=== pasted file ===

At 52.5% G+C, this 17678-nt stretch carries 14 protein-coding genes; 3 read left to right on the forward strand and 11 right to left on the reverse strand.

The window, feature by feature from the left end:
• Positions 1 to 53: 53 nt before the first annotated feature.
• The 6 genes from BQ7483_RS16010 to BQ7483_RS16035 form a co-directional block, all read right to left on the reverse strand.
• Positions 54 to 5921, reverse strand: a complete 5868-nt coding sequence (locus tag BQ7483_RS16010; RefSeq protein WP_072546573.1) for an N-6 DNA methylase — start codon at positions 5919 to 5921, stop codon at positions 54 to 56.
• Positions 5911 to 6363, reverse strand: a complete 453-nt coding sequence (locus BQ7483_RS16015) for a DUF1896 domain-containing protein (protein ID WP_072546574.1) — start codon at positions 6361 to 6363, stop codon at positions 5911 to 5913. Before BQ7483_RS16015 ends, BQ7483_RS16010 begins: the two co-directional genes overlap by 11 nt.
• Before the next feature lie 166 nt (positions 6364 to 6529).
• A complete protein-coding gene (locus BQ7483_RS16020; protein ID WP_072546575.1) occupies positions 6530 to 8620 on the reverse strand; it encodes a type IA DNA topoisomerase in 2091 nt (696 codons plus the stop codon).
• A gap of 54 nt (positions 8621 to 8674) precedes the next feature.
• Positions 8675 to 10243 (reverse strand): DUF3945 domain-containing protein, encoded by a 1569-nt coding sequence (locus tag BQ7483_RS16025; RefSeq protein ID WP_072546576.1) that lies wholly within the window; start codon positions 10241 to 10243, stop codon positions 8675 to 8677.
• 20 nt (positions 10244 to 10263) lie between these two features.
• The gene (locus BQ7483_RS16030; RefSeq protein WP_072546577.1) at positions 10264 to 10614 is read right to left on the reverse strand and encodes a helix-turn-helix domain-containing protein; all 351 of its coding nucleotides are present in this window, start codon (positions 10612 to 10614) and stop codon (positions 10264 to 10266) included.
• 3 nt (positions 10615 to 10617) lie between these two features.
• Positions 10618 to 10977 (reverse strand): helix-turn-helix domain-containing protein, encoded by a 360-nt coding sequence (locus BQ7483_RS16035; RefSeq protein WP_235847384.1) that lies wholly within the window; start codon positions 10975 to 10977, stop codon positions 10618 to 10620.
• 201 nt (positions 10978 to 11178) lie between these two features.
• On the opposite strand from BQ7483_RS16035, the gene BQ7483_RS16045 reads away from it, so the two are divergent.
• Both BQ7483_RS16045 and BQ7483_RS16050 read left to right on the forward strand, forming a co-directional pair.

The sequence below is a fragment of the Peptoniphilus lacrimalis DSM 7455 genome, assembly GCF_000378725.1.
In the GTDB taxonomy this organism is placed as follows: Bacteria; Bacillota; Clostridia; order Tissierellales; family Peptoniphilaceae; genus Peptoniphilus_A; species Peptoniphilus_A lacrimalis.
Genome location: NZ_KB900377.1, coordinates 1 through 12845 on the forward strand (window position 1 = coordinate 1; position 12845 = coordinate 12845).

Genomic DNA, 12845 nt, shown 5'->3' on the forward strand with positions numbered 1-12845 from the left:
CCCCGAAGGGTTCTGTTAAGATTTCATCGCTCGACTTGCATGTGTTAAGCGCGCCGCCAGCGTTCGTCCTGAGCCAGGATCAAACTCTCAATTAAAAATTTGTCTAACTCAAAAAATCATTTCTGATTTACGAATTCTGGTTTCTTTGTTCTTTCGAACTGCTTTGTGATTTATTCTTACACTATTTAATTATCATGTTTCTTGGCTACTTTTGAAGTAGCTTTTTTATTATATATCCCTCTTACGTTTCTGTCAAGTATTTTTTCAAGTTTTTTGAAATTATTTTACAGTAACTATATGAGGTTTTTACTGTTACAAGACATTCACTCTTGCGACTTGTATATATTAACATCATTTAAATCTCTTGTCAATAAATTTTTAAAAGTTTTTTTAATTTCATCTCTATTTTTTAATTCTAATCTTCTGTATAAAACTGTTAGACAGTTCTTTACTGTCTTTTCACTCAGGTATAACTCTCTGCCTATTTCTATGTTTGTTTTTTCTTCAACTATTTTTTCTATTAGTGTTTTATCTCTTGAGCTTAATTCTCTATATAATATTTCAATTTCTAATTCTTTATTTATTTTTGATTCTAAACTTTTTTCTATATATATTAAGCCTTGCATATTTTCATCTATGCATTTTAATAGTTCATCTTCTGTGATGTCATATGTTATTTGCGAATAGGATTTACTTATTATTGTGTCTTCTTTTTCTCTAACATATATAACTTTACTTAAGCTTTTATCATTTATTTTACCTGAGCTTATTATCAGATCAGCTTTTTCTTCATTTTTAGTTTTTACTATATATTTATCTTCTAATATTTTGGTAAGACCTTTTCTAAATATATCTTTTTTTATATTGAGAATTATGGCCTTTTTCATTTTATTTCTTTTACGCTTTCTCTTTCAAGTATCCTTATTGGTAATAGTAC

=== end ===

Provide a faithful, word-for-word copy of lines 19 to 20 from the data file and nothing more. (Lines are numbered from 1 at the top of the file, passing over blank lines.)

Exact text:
In the GTDB taxonomy this organism is placed as follows: Bacteria; Bacillota; Clostridia; order Tissierellales; family Peptoniphilaceae; genus Peptoniphilus_A; species Peptoniphilus_A lacrimalis.
Genome location: NZ_KB900377.1, coordinates 1 through 12845 on the forward strand (window position 1 = coordinate 1; position 12845 = coordinate 12845).